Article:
The IR&R Sourcebook on Attorneys’ Fees in Civil Rights Cases

Vol. 31 No. 3

By

Robert Weiner is head of the Litigation Practice at Arnold & Porter in Washington, D.C. He chairs the Equal Access to Civil Justice Committee of the American Bar Association’s Section on Individual Rights and Responsibilities.

The Section of Individual Rights and Responsibilities (IR&R) is considering preparation of a sourcebook on attorneys’ fees under the 1964 Civil Rights Act and its progeny. This sourcebook would be a valuable resource for practitioners. Many lawyers who handle civil rights cases take them pro bono, venturing outside their usual practice areas to do so. Some lawyers and law firms often donate court-awarded legal fees to legal service organizations or other charitable organizations. Other lawyers can take the cases only if there is a prospect of a fee award. In these and other circumstances, the Section’s project will help improve access to justice.

Attorneys attempting to determine when fees may be available face a broad and complex array of statutory provisions, made even more complicated by the overlay of judicial opinions. Statutes providing for awards of attorneys’ fees have proliferated in legislation dealing with individual rights. Fees are available to the prevailing party, for example, under Title II of the Civil Rights Act of 1964 (Act), which deals with claims of discrimination and segregation in public accommodations. Title III covers claims of discrimination in state-owned facilities. It reaffirms that prevailing parties in suits under that Title can win attorneys’ fees against the U.S. government. Title VII, which involves discrimination in employment, likewise allows fees to the prevailing party, including fees of expert witnesses. The Fair Housing Act also gives courts discretion to award attorneys’ fees to prevailing parties. Similarly, statutes dealing with discrimination against the disabled allow awards of attorneys’ fees. The Americans with Disabilities Act (ADA) affords discretion to award such fees to the prevailing party both in litigation and in administrative proceedings.

In 1976 Congress enacted the Civil Rights Attorney’s Fees Awards Act of 1976. That Act was in direct response to Alyeska Pipeline Service Co. v. Wilderness Society, 421 U.S. 240 (1975), which held that only Congress, not the courts, could authorize an exception to the rule allowing recovery of attorneys’ fees only when authorized by statute, rather than at the instance of the court. After the enactment of the 1976 Act, attorneys’ fee awards were “available to virtually all ‘prevailing’ plaintiffs in civil rights cases.” Leading Cases, 115 HARV. L. REV. 457 (2001). The Act applies to suits brought for deprivation of constitutional rights under sections 1981, 1983, and similar provisions. It also covers suits under Title IX, 20 U.S.C. section 1681 et seq., the Religious Freedom Restoration Act of 1993, the Religious Land Use and Institutionalized Persons Act of 2000, and Title VI of the Civil Rights Act of 1964. However, it has been limited in prisoner litigation by the Prisoner Litigation Reform Act of 1995. Most broadly, the Equal Access to Justice Act allows attorneys’ fees in any civil action brought by or against the U.S. government, any agency of the government, or any federal official acting in his or her official capacity.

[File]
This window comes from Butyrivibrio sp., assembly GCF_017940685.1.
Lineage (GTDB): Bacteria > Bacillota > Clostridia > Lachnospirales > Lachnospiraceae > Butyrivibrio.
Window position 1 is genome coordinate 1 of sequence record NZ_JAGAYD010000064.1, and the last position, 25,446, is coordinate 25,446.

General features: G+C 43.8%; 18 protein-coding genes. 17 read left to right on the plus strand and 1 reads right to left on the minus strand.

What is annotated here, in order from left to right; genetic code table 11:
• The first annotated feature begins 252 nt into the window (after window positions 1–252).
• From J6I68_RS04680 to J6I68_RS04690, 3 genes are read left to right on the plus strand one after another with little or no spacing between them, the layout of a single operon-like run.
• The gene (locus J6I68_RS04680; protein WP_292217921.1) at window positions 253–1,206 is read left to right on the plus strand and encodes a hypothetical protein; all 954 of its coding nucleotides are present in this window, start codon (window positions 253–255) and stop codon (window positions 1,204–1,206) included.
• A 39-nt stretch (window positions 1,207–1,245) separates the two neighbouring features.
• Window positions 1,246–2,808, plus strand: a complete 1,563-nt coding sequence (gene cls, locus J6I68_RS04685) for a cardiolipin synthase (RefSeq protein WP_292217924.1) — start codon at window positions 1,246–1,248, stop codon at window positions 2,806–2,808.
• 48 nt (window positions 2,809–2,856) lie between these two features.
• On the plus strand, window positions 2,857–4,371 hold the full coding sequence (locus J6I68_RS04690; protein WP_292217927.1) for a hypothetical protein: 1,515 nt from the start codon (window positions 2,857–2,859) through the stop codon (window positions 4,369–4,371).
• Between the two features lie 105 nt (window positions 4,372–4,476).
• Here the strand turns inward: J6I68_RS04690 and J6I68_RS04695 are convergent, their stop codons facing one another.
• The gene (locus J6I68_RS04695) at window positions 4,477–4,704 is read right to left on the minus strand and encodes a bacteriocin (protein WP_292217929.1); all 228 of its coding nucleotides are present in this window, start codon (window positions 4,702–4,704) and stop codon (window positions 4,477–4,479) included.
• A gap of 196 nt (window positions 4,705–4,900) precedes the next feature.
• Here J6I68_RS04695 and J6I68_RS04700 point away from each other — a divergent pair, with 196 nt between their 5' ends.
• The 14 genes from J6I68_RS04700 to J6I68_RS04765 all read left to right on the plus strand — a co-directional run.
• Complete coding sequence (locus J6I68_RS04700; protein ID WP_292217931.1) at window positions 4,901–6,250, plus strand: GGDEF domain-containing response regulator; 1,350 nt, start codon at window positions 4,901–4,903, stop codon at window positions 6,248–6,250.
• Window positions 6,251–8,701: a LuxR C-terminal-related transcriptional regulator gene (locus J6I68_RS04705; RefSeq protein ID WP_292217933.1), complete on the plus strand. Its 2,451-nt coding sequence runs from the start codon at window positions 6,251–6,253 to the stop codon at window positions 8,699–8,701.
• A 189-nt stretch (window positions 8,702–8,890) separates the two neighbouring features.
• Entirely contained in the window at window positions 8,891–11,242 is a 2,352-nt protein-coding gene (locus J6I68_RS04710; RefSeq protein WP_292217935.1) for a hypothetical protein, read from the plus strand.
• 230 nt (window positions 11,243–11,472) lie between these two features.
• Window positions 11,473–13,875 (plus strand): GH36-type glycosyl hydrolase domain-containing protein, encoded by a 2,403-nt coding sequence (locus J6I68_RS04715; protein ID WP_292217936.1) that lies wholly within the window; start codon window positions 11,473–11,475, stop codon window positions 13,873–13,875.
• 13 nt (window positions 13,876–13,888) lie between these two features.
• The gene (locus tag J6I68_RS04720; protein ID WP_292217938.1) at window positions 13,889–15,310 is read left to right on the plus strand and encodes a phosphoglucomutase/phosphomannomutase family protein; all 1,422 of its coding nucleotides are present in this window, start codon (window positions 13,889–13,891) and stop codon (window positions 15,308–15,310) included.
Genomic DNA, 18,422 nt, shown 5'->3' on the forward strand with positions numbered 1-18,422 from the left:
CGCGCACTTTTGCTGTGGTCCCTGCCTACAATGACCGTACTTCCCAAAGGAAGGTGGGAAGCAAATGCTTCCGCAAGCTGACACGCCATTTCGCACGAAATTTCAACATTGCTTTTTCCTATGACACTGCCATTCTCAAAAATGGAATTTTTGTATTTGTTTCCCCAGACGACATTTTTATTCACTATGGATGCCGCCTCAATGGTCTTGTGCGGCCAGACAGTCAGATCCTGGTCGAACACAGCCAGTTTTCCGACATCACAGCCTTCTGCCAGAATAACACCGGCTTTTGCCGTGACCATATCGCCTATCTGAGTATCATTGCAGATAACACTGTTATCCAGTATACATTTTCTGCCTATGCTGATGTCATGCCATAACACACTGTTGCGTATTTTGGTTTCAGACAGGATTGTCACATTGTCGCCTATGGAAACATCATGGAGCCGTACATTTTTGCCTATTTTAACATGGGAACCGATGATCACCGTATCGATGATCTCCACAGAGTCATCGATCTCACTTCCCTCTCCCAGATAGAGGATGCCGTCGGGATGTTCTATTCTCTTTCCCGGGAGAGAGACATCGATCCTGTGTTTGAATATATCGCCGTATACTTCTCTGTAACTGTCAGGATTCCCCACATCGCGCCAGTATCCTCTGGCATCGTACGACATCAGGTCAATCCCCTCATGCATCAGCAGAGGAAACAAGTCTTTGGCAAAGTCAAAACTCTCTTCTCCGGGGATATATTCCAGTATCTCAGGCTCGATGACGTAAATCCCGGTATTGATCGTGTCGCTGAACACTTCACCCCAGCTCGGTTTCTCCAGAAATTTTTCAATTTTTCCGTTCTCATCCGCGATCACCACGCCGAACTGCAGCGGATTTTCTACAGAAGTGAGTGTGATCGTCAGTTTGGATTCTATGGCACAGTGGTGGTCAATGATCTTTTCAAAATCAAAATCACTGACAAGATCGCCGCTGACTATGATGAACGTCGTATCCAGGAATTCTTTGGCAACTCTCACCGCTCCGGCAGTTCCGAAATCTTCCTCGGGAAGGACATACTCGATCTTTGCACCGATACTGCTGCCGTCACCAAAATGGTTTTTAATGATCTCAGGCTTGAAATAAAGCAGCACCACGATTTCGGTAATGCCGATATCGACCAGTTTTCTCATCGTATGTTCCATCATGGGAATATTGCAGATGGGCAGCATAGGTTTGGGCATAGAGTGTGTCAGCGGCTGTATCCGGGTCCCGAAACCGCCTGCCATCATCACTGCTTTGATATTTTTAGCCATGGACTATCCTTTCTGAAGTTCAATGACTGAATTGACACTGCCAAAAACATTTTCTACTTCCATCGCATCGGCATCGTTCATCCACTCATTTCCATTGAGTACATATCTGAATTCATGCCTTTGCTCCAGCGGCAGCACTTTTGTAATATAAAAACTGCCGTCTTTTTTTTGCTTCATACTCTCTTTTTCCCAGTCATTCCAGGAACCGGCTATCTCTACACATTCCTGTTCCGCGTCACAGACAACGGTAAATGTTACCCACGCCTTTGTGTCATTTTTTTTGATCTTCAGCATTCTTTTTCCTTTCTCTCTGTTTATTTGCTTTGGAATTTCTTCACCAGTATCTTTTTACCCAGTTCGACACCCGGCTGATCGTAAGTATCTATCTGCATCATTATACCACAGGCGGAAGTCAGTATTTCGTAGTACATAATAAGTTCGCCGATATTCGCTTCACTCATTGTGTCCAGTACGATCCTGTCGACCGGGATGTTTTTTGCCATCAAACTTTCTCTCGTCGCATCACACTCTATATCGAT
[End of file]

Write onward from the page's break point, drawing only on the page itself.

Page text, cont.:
Not surprisingly, these statutes have generated an enormous amount of litigation. A computer search identified more than 140,000 cases discussing the attorneys’ fees provision in section 1988, not to mention the other provisions. The U.S. Supreme Court has dealt with these issues repeatedly. For example, in the recent decision of Buckhannon Board & Care Home, Inc. v. West Virginia Department of Health & Human Resources, 121 S. Ct. 1835 (2001), the Court rejected the argument that a plaintiff in a civil rights action could receive fees as a prevailing party where the suit was a “catalyst” resulting in voluntary government action providing the relief sought. The plaintiff, in the Court’s view, had to win a judgment on the merits of a court-ordered consent decree. In those circumstances, fees were available, even if the relief was less robust than could be achieved voluntarily. There are numerous other cases at all levels discussing who is a prevailing party, which can be a difficult question when a plaintiff wins some claims and loses others. Other cases analyze whether and when defendants can win attorneys’ fees. There is also frequent litigation over what constitutes a “reasonable fee” and how to calculate it.

In sum, the proposed sourcebook on attorneys’ fees in civil rights litigation would be useful for those litigating or considering litigating cases involving individual rights. Given the number of statutes and the cases, however, it is a large project. If you are interested in assisting with the project, please contact Tanya Terrell-Collier, the director of IR&R, at 877/222-1800 ext. 1593 or terrellt@staff.abanet.org.

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